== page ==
If you receive a phone call in the middle of the night, think twice before calling back.
The U.S. Federal Communications Commission (FCC) warns that scammers are calling people in the middle of the night and typically letting the phone ring one or two times — a robocall scam known as “One Ring” or “Wangiri,” Japanese for “one ring.”
The calls — which originate from the “222” country code for Mauritania, located in Africa — have been “widespread” in New York and Arizona, the FCC says.
According to the commission, scammers are targeting specific area codes, which are receiving bursts of these calls in an evening:
“These calls are likely trying to prompt consumers to call the number back, often resulting in per minute toll charges similar to a 900 number. Consumers should not call these numbers back.”
Calling back could cause you to ring up a toll that the FCC says “is largely paid to the scammer.”
The federal agency also warns that robocall scammers often use a technique called “spoofing,” which enables them to hide the number they are calling from. So don’t count on seeing the “222” area code as a warning that you are being scammed.
The commission also offers several tips to avoid becoming a victim of this scheme. For starters, avoid calling back numbers you do not recognize, especially those that look like they arrive from overseas.
If you never make international calls, the FCC urges you to consider talking to your phone provider about blocking all outbound international calls so you don’t accidentally call back a scammer and ring up a toll. You also should keep a close eye on your phone bill to make sure you aren’t being charged for calls you don’t recognize.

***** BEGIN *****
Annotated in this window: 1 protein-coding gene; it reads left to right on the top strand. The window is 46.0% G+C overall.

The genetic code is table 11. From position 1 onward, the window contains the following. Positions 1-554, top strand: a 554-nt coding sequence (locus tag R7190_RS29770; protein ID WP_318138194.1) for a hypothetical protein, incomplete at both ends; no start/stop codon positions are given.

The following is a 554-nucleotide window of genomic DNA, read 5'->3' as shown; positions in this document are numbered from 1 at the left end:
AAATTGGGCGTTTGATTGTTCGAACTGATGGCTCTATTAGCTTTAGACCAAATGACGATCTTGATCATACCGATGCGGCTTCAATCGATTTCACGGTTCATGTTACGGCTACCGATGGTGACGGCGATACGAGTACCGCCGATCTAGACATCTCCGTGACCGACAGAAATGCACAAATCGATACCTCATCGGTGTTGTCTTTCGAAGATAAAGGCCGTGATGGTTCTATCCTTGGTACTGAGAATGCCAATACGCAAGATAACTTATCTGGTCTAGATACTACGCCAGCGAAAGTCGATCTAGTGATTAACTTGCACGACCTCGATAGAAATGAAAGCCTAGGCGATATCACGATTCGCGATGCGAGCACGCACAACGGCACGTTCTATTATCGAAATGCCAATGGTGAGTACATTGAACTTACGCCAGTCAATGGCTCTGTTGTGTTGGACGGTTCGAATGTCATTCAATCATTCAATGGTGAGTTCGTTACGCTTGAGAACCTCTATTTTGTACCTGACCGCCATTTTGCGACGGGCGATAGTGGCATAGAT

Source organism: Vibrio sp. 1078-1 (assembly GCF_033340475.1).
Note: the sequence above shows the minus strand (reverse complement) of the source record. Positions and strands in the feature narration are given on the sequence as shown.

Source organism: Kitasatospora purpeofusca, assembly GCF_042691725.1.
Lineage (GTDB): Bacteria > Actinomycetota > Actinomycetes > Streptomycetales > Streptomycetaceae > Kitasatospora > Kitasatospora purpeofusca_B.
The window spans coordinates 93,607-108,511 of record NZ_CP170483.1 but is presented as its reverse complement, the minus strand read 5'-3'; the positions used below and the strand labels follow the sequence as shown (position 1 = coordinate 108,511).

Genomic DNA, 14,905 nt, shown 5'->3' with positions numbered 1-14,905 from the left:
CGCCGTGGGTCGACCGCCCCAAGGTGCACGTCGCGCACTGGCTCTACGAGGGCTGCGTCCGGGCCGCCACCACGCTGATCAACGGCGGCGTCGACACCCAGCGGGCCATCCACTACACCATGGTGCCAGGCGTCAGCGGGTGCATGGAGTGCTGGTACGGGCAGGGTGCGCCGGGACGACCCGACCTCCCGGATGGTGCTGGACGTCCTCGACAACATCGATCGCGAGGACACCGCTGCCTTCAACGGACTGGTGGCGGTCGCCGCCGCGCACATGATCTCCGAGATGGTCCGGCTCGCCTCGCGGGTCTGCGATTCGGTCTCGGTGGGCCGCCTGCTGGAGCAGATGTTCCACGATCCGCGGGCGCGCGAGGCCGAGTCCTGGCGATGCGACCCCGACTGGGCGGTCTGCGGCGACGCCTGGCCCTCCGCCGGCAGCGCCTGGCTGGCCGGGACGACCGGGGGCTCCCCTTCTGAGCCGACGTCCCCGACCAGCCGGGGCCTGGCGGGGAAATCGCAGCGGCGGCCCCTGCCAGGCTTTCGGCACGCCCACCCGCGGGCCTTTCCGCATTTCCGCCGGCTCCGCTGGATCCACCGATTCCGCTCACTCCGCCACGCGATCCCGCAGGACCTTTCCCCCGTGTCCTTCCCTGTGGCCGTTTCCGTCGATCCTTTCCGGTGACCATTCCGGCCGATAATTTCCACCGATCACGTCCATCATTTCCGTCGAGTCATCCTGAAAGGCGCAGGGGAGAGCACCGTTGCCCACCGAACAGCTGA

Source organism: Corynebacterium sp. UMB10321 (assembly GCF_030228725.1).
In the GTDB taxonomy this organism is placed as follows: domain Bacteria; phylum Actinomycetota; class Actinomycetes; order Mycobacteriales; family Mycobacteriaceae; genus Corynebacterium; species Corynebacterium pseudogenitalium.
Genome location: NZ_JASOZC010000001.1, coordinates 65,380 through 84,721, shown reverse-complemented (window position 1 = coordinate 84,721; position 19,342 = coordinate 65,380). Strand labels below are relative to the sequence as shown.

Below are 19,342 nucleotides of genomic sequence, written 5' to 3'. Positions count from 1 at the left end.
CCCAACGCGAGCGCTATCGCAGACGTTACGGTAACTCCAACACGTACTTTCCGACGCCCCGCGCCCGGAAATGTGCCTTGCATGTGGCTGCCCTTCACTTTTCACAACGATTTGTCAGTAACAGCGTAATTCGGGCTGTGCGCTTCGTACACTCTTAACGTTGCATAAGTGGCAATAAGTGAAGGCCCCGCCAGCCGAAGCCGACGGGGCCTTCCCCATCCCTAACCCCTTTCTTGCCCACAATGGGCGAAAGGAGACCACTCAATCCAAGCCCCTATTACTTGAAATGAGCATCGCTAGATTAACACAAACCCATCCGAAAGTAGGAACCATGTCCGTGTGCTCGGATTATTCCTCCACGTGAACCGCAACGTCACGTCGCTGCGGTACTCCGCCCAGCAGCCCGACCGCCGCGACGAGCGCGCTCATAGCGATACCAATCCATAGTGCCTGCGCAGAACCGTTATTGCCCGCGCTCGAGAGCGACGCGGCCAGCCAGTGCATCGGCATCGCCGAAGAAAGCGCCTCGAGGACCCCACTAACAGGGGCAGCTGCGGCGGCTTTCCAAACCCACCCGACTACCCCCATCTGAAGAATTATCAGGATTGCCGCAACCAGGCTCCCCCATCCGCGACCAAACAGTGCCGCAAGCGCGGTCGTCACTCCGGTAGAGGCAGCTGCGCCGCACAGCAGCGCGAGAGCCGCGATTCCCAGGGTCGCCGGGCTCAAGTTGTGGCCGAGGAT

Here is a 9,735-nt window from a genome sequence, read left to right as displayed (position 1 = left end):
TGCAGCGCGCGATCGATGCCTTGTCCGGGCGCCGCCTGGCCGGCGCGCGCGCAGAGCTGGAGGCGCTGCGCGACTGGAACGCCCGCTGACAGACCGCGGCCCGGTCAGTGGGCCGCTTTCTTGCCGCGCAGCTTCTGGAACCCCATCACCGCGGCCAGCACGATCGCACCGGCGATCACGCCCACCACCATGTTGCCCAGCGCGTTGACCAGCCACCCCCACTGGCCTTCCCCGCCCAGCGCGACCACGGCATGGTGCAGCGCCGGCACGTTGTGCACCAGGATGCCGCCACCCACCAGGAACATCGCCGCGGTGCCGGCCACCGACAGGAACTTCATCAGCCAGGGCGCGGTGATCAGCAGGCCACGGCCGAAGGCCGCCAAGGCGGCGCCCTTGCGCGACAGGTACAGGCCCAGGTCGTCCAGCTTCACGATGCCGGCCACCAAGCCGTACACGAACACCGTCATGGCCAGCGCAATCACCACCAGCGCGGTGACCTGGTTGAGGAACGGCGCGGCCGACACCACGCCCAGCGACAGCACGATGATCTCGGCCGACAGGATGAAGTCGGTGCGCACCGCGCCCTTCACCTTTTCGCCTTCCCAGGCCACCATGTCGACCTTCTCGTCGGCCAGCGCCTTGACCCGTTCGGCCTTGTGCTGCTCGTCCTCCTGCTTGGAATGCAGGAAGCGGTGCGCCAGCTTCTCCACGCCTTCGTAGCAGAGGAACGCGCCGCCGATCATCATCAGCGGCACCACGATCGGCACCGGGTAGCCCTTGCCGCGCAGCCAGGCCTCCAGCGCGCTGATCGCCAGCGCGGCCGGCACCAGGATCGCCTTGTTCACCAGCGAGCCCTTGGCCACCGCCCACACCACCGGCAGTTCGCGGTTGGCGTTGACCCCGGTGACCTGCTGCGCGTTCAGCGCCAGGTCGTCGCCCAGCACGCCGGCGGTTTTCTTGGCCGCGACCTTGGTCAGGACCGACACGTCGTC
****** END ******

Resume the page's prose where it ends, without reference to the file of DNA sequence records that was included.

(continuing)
Finally, if you have received one or more of these calls, stop by the FCC website and file a complaint.
Fighting back against robocalls
In recent years, the problem of robocalls has become epidemic. As we reported in the fall, a then-record-high 4.4 billion robocalls were made nationwide in September 2018, according to the YouMail Robocall Index.
By April of this year, that number had jumped to 4.9 billion.
Fortunately, there are steps you can take to fight back against this scourge. In fact, while today’s cutting-edge technology makes robocalls possible, it also offers ways to prevent robocalls from reaching you.
Several companies offer software to help you block these calls. One is Nomorobo. As we detail in “7 Ways to Quickly Stop Robocalls in Their Tracks“:
“Nomorobo is a tool you can use to block robocalls. The technology identifies and answers robocalls so they don’t go through to you. The software is free for landlines and $1.99 a month per device for cellphones.”
How do you combat robocalls? Share your tips in comments below or on our Facebook page.
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